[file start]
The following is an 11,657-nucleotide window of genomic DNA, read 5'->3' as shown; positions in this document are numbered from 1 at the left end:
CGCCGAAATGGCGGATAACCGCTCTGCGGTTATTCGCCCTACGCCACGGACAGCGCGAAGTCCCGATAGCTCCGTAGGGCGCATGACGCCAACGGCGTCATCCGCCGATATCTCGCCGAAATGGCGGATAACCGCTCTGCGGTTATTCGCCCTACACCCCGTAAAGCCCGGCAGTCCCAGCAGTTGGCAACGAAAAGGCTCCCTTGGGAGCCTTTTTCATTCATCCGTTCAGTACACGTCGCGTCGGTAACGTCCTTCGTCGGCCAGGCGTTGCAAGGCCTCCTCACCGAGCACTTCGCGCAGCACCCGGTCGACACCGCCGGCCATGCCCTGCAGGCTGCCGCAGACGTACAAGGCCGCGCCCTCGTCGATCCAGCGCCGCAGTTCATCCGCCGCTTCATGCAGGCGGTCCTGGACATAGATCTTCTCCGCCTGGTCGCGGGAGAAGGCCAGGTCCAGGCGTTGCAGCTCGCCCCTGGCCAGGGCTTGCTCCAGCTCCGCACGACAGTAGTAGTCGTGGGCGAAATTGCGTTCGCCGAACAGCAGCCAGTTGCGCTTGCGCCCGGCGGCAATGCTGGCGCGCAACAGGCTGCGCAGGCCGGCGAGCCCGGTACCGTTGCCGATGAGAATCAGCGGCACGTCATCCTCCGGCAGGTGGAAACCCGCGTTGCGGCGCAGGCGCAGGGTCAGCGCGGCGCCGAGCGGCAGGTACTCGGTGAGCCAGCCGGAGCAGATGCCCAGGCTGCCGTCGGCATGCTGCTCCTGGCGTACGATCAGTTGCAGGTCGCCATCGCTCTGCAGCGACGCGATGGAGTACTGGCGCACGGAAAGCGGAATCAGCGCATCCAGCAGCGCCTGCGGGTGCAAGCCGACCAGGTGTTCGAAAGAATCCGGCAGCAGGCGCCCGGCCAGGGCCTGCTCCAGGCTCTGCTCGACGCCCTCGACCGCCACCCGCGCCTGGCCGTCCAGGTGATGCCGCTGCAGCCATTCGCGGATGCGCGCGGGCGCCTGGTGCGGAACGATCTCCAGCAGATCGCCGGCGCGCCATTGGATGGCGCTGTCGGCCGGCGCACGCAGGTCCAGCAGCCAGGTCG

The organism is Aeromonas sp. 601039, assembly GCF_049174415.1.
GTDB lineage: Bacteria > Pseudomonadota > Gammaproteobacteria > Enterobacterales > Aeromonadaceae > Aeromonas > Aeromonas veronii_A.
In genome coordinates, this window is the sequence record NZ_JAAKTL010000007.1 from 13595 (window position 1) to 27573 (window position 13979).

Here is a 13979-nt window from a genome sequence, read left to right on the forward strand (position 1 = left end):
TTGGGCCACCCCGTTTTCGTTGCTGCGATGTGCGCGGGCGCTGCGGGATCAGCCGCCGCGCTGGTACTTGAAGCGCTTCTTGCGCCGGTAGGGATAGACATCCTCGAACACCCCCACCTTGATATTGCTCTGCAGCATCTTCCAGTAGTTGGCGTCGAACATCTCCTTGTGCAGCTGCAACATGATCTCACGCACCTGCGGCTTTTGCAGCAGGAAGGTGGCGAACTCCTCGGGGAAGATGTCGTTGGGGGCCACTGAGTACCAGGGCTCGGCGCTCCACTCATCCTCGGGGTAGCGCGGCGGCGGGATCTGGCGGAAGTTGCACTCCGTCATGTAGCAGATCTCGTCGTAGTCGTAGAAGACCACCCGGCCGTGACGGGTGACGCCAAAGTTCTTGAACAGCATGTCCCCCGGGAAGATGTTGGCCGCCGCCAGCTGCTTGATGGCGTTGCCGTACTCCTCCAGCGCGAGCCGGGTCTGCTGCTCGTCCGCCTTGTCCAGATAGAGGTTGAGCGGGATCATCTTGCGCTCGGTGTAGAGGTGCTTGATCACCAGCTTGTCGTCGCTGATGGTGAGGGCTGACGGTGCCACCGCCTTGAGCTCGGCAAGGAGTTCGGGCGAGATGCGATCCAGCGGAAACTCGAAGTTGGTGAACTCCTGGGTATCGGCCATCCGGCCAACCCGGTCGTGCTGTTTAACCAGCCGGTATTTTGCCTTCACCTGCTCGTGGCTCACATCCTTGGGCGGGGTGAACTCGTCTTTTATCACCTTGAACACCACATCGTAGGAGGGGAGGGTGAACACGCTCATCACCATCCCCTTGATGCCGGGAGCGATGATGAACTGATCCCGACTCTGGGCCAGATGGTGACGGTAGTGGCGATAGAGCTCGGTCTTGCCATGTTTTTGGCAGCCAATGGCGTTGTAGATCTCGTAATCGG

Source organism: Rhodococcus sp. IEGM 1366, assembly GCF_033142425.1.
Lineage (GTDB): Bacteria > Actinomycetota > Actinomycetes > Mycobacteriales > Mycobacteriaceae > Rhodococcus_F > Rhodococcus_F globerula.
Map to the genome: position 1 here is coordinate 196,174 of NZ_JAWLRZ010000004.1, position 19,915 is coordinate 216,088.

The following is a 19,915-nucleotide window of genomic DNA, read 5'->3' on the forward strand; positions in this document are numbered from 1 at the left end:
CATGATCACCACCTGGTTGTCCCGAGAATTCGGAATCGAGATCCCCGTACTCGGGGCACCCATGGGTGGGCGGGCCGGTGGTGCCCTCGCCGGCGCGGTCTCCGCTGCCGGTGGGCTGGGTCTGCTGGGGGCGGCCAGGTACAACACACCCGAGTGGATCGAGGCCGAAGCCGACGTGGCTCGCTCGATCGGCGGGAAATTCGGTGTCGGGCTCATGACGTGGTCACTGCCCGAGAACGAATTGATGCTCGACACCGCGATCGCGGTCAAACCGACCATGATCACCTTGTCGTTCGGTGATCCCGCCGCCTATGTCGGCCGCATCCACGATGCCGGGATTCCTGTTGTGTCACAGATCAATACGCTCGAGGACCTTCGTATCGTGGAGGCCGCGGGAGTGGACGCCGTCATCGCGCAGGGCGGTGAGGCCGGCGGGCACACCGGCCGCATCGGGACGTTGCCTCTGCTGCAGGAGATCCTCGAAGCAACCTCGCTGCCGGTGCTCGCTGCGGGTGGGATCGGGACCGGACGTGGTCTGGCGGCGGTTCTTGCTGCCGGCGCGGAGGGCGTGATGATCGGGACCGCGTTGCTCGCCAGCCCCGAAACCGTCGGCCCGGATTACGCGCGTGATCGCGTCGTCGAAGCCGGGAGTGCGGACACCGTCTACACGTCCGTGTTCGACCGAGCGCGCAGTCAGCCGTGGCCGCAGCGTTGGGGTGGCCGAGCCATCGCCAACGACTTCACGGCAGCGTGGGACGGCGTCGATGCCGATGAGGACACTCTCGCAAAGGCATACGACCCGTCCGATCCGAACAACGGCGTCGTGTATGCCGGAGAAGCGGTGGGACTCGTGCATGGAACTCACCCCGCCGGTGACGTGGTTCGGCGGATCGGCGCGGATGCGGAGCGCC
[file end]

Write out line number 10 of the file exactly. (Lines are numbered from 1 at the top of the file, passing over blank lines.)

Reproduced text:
Map to the genome: position 1 here is coordinate 196,174 of NZ_JAWLRZ010000004.1, position 19,915 is coordinate 216,088.